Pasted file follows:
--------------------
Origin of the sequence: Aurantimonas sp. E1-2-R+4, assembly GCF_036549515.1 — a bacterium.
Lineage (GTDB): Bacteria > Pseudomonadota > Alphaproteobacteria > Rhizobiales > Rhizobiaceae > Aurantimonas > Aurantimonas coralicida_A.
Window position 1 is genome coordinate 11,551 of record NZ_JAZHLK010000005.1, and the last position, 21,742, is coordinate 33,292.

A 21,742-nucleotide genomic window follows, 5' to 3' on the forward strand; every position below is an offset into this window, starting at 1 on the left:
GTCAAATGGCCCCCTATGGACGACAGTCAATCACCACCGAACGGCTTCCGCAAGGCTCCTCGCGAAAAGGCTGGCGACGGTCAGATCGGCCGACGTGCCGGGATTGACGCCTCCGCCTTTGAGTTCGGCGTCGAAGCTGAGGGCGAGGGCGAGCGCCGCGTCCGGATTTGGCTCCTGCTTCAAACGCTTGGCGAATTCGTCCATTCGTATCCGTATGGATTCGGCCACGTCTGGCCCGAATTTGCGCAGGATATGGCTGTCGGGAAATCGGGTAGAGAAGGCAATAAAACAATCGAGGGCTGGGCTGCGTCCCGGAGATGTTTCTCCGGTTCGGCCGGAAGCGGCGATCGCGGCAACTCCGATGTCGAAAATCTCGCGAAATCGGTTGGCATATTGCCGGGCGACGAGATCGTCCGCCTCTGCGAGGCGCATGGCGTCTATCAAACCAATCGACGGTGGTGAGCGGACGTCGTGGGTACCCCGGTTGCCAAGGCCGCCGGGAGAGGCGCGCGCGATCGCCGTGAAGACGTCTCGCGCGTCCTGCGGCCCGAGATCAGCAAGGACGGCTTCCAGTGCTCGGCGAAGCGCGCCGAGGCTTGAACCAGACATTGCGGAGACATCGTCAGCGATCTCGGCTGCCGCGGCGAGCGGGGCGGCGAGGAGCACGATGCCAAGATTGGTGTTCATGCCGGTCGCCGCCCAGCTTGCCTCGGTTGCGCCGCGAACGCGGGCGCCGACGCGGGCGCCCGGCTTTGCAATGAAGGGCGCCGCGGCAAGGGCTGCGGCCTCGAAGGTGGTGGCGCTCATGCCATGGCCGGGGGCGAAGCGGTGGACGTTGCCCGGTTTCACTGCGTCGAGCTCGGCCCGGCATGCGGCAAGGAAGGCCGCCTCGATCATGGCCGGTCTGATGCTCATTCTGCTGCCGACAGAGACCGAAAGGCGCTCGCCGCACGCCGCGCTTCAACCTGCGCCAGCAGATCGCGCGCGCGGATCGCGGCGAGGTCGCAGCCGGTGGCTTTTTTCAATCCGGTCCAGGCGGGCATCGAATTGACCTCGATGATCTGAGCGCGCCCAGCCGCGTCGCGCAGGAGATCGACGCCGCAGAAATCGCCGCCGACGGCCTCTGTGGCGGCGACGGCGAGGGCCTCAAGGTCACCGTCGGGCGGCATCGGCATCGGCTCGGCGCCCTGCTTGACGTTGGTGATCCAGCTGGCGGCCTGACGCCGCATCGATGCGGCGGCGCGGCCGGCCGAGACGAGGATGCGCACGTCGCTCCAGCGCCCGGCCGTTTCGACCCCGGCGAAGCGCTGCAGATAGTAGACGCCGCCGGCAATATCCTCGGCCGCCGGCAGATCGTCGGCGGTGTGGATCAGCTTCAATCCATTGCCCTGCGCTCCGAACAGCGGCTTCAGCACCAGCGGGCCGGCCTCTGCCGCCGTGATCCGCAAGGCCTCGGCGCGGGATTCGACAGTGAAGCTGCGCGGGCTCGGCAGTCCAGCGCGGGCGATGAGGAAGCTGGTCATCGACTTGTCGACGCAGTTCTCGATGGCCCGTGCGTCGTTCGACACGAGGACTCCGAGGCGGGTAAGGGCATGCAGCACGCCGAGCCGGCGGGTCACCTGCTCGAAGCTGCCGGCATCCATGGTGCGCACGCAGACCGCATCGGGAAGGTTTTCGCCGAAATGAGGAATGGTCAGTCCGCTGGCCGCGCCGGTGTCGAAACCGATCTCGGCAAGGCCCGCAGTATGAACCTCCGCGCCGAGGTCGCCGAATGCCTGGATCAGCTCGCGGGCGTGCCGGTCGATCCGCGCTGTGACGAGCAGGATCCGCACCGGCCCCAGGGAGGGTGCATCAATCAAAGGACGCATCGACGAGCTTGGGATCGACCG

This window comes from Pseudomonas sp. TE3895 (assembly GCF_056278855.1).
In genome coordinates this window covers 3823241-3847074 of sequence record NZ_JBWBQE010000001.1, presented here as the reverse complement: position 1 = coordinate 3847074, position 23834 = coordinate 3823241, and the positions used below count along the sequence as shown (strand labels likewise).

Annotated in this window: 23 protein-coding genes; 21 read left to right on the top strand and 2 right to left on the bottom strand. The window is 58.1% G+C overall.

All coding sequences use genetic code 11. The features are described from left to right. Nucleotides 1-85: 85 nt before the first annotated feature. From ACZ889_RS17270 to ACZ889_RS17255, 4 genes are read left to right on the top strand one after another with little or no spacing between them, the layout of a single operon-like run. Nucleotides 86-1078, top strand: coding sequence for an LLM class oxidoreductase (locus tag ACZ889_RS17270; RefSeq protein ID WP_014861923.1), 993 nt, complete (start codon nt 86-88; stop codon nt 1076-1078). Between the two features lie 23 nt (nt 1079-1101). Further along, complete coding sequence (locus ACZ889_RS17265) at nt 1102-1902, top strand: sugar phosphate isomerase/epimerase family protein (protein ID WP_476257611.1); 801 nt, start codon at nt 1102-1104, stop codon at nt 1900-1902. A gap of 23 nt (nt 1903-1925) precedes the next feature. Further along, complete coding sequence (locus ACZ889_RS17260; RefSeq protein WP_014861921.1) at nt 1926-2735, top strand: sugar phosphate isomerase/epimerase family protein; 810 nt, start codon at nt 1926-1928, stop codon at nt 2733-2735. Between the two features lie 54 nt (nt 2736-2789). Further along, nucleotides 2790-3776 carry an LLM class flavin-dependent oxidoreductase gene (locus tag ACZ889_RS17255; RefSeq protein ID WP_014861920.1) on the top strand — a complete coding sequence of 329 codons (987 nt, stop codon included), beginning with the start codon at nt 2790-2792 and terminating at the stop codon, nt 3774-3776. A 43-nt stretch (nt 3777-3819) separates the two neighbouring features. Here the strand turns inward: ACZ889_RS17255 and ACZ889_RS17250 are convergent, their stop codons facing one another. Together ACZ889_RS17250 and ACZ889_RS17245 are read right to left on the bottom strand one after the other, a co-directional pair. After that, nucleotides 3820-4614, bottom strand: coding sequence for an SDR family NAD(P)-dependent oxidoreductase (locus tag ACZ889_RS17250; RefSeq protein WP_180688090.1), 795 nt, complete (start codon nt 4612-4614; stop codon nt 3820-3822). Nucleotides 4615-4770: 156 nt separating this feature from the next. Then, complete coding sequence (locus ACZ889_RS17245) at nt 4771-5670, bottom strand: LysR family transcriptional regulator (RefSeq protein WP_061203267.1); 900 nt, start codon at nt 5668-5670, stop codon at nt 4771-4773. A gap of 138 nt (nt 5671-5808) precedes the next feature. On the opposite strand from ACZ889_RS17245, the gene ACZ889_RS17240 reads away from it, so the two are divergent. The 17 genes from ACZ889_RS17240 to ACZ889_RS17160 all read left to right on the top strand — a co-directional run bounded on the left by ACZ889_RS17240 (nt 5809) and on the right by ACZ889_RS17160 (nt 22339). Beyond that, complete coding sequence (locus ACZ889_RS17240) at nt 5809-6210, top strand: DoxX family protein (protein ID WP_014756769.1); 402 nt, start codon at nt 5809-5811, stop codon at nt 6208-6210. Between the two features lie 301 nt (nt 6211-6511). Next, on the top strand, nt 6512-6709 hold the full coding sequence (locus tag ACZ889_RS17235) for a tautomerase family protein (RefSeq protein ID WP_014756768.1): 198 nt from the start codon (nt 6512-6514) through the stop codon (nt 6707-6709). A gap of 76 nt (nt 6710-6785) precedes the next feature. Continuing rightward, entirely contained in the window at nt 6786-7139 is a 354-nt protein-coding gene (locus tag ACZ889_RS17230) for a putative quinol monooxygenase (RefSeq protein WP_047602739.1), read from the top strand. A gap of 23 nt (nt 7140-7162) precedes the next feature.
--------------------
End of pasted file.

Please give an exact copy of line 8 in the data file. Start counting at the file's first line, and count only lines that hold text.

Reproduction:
Annotated in this window: 23 protein-coding genes; 21 read left to right on the top strand and 2 right to left on the bottom strand. The window is 58.1% G+C overall.